Fr.: chauffage photoÃ©lectrique
A heating process occurring in → diffuse molecular clouds which is believed to be the main heating mechanism in cool → H I regions. Far-ultraviolet (FUV) photons, in the energy range 6 eV <hν < 13.6 eV, expel electrons from → interstellar dust grains and the excess → kinetic energy of the electrons is converted into gas → thermal energy through → collisions. The high energy limit corresponds to the cut-off in the → far-ultraviolet (FUV) radiation field caused by the hydrogen absorption (hν = 13.6 eV), while the low energy limit corresponds to the energy needed to free electrons from the grains (hν ~ 6 eV). In the cold neutral medium (Tkin≥ 200 K) photoelectric heating accounts for most of the heating, the → X-ray and → cosmic ray heating rates (→ cosmic-ray ionization) being more than an order of magnitude smaller. In a relatively dense neutral medium (nH≥ 100 cm-3), where a significant fraction of carbon is in the neutral form, carbon ionization becomes an important heating source, but it is still not comparable to the photoelectric effect. The heating rate cannot be directly measured, but it can be estimated through observations of the [C II] line emission, since this is believed to be the main → coolant in regions where the photoelectric heating is dominant (See, e.g., Juvela et al., 2003, arXiv:astro-ph/0302365).
Fr.: chauffage radiatif
The process by which temperature increases due to an excess of absorbed radiation over emitted radiation.
Scheat (β Peg)
The second-brightest star in the constellation → Pegasus. It is a giant star of spectral type M2.5 II-III whose magnitude varies between 2.3 and 2.7.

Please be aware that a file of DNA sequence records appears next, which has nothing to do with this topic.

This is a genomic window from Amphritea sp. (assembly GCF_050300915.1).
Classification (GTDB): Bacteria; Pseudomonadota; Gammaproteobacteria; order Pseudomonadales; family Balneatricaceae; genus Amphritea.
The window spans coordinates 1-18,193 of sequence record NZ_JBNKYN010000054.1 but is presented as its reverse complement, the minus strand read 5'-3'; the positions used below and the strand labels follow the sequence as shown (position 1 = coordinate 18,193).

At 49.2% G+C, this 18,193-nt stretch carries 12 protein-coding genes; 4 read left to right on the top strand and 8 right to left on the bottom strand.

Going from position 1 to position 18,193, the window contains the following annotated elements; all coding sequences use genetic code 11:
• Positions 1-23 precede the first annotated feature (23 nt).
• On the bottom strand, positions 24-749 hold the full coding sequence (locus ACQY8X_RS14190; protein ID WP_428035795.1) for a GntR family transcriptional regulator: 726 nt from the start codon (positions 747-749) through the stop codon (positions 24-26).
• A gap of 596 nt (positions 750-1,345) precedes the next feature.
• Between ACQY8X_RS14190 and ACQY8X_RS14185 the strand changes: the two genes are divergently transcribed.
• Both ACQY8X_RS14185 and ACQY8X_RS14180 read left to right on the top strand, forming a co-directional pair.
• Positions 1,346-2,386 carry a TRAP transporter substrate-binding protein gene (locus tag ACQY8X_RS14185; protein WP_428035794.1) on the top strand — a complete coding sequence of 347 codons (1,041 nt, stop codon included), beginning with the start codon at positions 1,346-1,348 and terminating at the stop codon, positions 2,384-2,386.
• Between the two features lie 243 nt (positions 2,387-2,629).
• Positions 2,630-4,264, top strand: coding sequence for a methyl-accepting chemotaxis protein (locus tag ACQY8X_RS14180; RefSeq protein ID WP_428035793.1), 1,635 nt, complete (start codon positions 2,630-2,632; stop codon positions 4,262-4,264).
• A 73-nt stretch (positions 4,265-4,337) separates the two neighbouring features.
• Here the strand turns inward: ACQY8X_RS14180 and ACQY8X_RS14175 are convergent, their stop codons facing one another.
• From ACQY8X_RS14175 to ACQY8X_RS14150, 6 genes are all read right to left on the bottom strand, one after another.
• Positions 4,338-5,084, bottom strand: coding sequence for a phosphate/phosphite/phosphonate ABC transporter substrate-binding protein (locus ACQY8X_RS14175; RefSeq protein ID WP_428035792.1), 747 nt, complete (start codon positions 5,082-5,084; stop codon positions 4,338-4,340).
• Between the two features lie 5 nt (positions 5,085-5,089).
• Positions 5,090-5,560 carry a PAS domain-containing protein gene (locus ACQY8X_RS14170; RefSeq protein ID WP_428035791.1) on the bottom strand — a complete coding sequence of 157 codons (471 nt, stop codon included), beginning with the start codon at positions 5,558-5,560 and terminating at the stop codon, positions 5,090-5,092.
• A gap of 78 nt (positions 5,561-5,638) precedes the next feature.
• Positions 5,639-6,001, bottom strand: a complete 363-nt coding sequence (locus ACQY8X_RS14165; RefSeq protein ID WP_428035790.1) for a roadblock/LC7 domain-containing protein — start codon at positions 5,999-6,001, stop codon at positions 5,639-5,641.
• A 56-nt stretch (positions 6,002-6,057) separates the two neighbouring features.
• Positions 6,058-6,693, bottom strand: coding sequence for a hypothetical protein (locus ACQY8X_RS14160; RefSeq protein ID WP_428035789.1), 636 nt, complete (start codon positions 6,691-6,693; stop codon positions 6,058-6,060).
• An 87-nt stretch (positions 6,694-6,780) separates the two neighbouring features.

Scheat, from Ar. as-sâq "leg," erroneously taken from
the Ar. name of δ Aquarii as-sâq al-sâkib al-ma'
Asb-šâné, literally "the Horse's Shoulder," from asb→ horse + šâné "shoulder" (Lori šona, Kurd. šân, Gilaki cân, con), maybe related to Skt. skandhá- "shoulder, trunk of tree, bulk" (Pali khandha-, Ashkun kándä, Bashkarih kân, Tôrwâldi kan "shoulder"), from skand- "to jump, leap, spring out," skandati "he jumps;" cf. L. scandere "to climb."
Fr.: chaleur spécifique
1) The quantity of heat required to raise the temperature of 1 gm of
a substance through 1 °C. More generally, the → heat capacity
of a unit mass of a substance. For a homogeneous body it is expressed as:
C = dQ/M dT, where dQ is the quantity of heat transferred to a
mass of M to raise the temperature by dT. It is often convenient
to use the gram-mole as a unit of mass, → molar heat capacity.
Fr.: vapeur surchauffée
A vapor that has been heated above its boiling point temperature corresponding to the pressure.
The process in which a liquid is heated to a temperature higher than its boiling point, without boiling. Superheating is achieved by heating a homogeneous substance in a clean container, free of nucleation sites.
Fr.: chauffage par marées
The heating of the → interior of a → planet or → satellite due to the → friction caused by → tidal forces. For example, the huge tidal forces by → Jupiter heat its close satellite → Io, making it a seismically very active body.
Fr.: pont de Wheatstone
An device consisting of four → resistances in series, used to determine the value of an unknown electrical resistance when the other three resistances are known.
Named after Charles Wheatstone (1802-1875), British physicist, who extensively used the circuit (1843) but was not its inventor. Such an arrangement of four resistances was first used by Samuel Hunter Christie (1784-1865) in 1833; → bridge.